In 2014, the Secretariat of Human Rights received 42 complaints of discrimination, ranging from discrimination to physical violence, against adherents of African-originated religions through its human rights hotline.
In July a suspicious fire destroyed the home of a Candomble practitioner in the Rio de Janeiro suburb of Duque de Caxias. The victim told authorities that her property has been targeted eight times in recent years, stating attackers have destroyed sacred images, shot at her home, and set her car ablaze. Police and the state legislature’s Commission against Racism, Homophobia, and Religious Intolerance were investigating the incident at year’s end. The president of the commission told press the crimes were likely perpetrated by drug traffickers belonging to evangelical Christian churches.
In August a municipal school in Rio de Janeiro prevented a 12-year-old student from entering the building because he was wearing white shorts and a necklace, items that identified him as a Candomble practitioner. Rio de Janeiro’s mayor apologized to the student’s family, who decided to transfer him to another school.
According to the 2014 Anti-Defamation League’s Global 100 report on anti-Semitism worldwide, 16 percent of Brazilian adults harbor anti-Semitic attitudes.
In September a teacher at a private school in Rio de Janeiro included a question comparing Israelis to Nazis in a geography exam for eighth graders. The Rio Jewish Federation demanded a public apology, and the school subsequently apologized to all parents via e‑mail. The question was removed from the exam, and the teacher was fired.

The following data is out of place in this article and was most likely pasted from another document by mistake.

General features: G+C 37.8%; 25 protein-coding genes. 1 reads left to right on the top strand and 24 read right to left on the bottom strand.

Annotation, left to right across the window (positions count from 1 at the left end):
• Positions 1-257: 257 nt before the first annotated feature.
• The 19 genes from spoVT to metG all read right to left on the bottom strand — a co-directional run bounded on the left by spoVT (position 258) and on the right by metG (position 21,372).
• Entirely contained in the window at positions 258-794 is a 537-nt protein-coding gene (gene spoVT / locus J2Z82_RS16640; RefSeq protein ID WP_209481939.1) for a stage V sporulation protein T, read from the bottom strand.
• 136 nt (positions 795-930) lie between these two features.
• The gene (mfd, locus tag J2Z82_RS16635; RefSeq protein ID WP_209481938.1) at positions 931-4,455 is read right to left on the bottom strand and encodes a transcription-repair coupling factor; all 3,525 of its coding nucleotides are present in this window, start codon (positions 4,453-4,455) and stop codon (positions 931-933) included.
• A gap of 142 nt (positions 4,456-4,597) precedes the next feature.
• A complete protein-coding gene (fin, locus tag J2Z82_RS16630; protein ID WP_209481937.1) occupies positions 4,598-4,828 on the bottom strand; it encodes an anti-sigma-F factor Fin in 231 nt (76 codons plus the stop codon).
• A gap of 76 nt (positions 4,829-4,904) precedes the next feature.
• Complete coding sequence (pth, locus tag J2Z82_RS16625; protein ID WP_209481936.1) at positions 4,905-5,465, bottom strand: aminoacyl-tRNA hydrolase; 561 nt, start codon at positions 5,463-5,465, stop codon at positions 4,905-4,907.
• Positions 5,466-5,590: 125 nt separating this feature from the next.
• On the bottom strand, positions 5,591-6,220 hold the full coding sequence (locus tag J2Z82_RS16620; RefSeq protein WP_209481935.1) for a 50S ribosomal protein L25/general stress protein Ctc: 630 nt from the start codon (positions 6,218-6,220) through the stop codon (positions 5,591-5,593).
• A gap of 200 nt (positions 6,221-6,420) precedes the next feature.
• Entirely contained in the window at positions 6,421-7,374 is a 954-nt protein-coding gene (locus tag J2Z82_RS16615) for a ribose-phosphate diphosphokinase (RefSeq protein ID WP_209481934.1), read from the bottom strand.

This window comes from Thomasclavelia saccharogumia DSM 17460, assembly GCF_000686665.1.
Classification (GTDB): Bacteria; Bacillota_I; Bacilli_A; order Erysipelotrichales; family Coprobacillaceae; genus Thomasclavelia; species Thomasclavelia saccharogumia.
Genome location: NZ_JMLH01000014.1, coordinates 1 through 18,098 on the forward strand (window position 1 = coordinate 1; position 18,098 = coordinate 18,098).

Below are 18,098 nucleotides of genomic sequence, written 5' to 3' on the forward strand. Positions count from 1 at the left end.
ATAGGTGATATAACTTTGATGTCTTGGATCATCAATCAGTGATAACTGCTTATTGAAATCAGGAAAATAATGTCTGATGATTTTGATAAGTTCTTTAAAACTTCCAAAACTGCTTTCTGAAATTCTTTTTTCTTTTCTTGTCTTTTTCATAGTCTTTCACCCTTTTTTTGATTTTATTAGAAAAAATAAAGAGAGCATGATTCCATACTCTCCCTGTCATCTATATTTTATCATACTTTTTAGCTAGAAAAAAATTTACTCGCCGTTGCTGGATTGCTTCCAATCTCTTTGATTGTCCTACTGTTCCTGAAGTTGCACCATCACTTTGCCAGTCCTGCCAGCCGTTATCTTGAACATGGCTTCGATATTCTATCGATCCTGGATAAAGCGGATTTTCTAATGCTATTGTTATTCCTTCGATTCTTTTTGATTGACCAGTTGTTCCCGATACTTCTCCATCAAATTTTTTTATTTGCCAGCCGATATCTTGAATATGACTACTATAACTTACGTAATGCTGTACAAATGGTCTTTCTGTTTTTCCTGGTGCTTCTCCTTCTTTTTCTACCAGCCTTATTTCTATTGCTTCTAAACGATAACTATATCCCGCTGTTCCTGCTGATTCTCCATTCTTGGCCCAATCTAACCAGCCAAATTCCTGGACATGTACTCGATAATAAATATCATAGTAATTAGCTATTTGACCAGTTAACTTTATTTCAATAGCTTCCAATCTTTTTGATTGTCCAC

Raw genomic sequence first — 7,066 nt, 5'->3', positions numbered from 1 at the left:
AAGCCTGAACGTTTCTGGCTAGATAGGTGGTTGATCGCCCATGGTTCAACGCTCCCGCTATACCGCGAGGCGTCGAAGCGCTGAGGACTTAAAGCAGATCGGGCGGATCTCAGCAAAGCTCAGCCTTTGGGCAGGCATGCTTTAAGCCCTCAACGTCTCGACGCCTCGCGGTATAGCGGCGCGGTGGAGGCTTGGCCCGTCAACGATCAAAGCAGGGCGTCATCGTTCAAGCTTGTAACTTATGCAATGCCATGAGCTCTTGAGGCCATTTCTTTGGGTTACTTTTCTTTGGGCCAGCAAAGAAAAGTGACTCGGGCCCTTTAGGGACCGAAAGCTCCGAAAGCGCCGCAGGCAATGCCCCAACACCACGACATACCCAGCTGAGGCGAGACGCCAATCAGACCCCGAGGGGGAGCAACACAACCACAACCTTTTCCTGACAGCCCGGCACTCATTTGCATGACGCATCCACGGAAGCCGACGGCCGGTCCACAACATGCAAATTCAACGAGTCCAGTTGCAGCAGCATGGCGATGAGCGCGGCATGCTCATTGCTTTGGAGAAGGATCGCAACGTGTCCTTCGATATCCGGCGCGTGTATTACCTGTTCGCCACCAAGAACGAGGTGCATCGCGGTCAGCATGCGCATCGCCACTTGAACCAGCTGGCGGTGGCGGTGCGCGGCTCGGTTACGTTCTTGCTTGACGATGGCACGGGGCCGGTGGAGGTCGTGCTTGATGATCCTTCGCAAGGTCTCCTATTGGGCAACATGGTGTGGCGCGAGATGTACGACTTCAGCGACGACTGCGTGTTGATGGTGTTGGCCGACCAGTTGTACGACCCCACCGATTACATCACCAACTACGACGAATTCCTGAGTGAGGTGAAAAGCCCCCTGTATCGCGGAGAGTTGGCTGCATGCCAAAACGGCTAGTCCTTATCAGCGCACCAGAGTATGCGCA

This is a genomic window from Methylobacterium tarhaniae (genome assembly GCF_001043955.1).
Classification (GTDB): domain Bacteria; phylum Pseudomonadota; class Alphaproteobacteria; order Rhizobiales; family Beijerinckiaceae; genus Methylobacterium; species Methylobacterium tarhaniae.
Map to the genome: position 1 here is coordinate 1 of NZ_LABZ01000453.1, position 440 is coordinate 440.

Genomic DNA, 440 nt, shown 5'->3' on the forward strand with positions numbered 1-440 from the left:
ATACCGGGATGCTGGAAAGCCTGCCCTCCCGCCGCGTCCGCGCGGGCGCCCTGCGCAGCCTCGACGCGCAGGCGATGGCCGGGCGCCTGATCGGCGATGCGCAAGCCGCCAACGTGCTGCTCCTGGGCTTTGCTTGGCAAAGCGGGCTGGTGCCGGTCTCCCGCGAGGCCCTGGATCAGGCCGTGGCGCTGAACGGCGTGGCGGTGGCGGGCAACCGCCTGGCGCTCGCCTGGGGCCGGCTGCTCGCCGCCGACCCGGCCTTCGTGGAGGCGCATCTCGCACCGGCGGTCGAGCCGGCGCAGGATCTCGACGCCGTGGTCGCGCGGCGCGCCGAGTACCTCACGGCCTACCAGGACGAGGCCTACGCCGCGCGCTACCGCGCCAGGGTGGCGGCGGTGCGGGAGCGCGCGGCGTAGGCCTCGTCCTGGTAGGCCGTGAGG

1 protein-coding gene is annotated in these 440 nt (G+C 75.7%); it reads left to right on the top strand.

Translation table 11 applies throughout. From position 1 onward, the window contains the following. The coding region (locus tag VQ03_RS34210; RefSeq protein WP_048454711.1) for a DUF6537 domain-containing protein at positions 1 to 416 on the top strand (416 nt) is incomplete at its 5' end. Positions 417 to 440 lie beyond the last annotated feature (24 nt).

There were many efforts by civil society groups to promote interfaith dialogue. For example, the Abraham’s Path Initiative, an international NGO, sponsored an annual “friendship run” in Sao Paulo that brought Jews, Christians, and Muslims together to increase interfaith understanding; more than 5,000 persons participated.
On September 7, Christian, Jewish, and Muslim leaders gathered at one of Sao Paulo’s largest churches to conduct a “Mass for Peace,” promoting interfaith tolerance and dialogue in response to escalating violence in the Middle East. Representatives of the three faiths signed a declaration condemning violence and calling for the strengthening of human bonds in times of conflict.
The Commission to Combat Religious Intolerance in Rio de Janeiro, in partnership with Rio de Janeiro State University, brought together diverse religious and nonreligious groups, including Muslims, Jews, Christians, Buddhists, spiritualists, and atheists. The Commission organized five forums in Rio during the year to discuss religious freedom.
The Catholic Church’s Sao Paulo House of Reconciliation hosted monthly meetings with the Jewish community as part of its work to emphasize unity and reconciliation of differences among various Christian and Jewish religious groups.